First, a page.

*The Minimum is the total points of all that players Reserve card plus his/her present General (if any), divided by two. Example: If a player has Retiarius as his/her present General, Deadeye Dan as another General elsewhere on the map, and 430 other points worth of cards in his/her Reserve, his/her Minimum for this Skirmish is 260.
** The Maximum is the total of that player's Reserves plus present General. With the above example, this would be 520.

Battle Cards (BC) give players slight advantages during the game. BCs are purchased with 10 Battle Points (BP). BP are gained as follows:
  • 1 BP at the start of each turn.
  • 1 BP at the start of each battle.
  • 1 BP after winning a battle.
A player may have no more than 2 BC in hand at any time.
I will try to print out full text versions of all the cards, but you can also play by having the following list handy and a regular deck of playing cards. The BC correspond to the 52 playing cards as follows:
  • Hearts 2-9 (8 ): Play before making an attack roll. Add 1 attack die.
  • Diamonds 2-6 (5): Play before making an attack roll. Add 2 attack dice.
  • Diamonds 7-9 (3): Play before making an attack roll. Add 3 attack dice.
  • Spades 2-9 (8 ): Play before making a defense roll (but after an attack roll). Add 1 defense die.
  • Clubs 2-6 (5): Play before making a defense roll (but after an attack roll). Add 2 defense dice.
  • Clubs 7-9 (3): Play before making a defense roll (but after an attack roll). Add 3 defense dice.
  • Red and Black 10s (4): St. Geoffrey's Own Luck - Play before making any d20 roll. Add 3 to the result.
  • Black Jacks (2): Advance Warning - Play when you are attacked. One of your Generals may Defend from up to two Territories away (instead of an adjacent Territory).
  • Red Jacks (2): Forced March - Make two Move actions this Conquer phase (but only one Attack action; with the same or different Generals).
  • Black Queens (2): Driving Rain - Play before the first initiative of any battle. All units get -2 Range (minimum 1) for this battle.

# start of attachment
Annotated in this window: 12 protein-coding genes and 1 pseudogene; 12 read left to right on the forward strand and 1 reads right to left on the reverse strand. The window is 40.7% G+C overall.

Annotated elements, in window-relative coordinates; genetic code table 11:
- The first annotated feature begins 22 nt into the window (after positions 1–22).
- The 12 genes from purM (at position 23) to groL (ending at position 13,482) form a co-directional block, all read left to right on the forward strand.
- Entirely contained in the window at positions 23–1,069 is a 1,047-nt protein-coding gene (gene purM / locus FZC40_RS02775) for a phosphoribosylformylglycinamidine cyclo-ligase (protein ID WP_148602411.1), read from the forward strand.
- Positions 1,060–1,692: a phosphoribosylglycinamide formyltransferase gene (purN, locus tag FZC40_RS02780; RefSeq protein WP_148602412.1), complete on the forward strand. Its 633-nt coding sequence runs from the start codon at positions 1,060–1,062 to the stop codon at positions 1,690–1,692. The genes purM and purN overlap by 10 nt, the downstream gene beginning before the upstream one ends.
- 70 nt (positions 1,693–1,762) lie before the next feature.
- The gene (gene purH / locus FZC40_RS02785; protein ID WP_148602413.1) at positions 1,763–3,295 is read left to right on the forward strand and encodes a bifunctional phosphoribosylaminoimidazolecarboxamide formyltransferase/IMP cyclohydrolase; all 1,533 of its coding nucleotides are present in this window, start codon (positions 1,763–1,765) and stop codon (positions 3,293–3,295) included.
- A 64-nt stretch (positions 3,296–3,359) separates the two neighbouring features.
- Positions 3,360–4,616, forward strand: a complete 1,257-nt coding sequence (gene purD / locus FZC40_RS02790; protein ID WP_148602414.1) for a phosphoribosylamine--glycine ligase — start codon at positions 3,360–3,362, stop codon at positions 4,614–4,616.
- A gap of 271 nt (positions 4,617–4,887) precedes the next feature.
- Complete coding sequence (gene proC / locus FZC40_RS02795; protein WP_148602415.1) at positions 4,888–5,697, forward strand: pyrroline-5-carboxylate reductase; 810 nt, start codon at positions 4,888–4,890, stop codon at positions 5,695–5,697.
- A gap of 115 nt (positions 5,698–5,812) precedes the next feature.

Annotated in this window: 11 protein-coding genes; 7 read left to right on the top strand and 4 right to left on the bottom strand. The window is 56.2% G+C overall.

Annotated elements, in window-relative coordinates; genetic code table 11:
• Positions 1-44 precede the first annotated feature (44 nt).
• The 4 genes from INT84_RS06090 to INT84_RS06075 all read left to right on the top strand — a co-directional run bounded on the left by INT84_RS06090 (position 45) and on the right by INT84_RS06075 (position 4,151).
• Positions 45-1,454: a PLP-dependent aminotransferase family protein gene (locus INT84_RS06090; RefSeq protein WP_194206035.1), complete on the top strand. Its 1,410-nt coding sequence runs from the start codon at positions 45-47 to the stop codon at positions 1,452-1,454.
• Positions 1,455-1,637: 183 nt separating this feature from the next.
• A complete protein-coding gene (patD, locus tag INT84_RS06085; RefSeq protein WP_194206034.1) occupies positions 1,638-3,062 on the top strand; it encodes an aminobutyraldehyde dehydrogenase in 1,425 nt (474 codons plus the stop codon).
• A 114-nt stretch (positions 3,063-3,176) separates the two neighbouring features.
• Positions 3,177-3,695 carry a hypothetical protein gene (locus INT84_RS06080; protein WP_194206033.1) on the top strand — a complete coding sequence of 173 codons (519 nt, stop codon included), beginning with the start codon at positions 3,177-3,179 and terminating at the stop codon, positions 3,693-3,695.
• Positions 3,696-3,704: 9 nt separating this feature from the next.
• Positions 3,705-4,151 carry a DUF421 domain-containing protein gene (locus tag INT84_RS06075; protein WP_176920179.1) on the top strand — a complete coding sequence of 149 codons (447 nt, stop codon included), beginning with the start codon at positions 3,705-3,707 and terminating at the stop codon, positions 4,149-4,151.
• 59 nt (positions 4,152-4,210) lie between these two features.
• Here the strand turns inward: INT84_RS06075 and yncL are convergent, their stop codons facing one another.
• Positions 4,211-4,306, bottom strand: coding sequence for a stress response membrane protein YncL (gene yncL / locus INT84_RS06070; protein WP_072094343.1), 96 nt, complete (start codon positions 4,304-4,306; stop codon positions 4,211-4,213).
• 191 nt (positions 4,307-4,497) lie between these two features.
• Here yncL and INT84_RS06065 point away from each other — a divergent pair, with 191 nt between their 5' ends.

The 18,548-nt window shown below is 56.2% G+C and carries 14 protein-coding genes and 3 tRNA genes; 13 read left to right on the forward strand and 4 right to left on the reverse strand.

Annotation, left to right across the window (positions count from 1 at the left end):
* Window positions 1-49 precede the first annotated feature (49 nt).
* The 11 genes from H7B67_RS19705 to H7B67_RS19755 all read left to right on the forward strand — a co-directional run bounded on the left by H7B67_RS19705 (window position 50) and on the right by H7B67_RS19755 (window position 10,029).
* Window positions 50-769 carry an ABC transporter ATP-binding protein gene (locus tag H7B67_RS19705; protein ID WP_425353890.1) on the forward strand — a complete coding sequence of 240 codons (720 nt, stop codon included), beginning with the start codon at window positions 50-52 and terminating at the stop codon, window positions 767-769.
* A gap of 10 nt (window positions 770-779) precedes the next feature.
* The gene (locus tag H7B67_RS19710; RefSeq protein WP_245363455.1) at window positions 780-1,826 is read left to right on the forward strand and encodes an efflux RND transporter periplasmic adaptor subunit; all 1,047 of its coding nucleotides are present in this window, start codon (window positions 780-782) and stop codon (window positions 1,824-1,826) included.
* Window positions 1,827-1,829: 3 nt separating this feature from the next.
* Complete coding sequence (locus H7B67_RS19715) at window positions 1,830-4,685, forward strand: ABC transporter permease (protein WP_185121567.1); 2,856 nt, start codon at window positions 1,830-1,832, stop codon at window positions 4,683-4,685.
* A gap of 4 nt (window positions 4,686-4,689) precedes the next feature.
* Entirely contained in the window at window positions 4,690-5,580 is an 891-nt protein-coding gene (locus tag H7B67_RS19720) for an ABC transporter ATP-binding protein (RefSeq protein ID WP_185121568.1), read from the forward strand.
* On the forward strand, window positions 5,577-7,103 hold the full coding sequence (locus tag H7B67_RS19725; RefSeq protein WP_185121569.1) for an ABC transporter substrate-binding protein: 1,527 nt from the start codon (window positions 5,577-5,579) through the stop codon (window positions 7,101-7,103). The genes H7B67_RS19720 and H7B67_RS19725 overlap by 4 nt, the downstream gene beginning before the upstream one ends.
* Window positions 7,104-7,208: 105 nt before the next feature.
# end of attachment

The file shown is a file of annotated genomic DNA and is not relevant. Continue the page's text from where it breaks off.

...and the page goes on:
• Red Queens (2):
  1. Snow and Ice Enhanced Movement - Play any time when fighting on a Snow Battlefield. Your units gain Snow and Ice Enhanced Movement for one turn.
  2. Well-Traveled Paths - Play any time when fighting on a Grass Battlefield. Your units get +2 Move for one turn.
  3. Swamp Water Strength - Play any time when fighting on a Swamp Battlefield. Your units gain Swamp Water Strength for one turn.
  • Black Kings (2):
  1. Lava Resistant - Play any time when fighting on a Lava Battlefield. Your units gain Lava Resistant for one round.
  2. Avalanche - Play any time when fighting on a Mountain Battlefield. All opponents' figures must move to the lowest adjacent space if possible.
  3. Sandstorm - Play any time when fighting on a Desert Battlefield. An opponent must divide 3 unblockable wounds among their units.
  • Red Kings (2):
  1. Wet Suits - Play any time when fighting on a Water Battlefield. For this battle, your units only have to end movement when entering the second water space for the turn.
  2. Thick Branches - Play any time when fighting on a Forest Battlefield. For this battle, your units add 1 Defense die when they are adjacent to a tree and are defending against an adjacent attacking figure.
  3. Secret Tunnel - Play Before the first initiative of a Castle Siege. Place one Glyph of Brandar on either side of the castle wall. Attacking figures may move between the Glyphs of Brandar as though they were adjacent spaces and do not have to stop their movement. Defending figures may not move onto the glyphs.
  • Red Aces (2): Stir Unrest - Play when any General moves into unconquered territory. That General must fight a random encounter and does not roll the d20 for additional encounters or gold.
  • Ace of Clubs (1): Bad Alchemy - Play at the start of your turn. You gain no gold during the Recruit phase this turn. Each other player gains no gold during their next Recruit phase.
  • ACE OF SPADES (1): Loki's Mischief - Play at the start of your turn. For each card in a player's army (including all Generals), that player must divide 2 wounds among their army cards. Skip your Conquer phase this turn.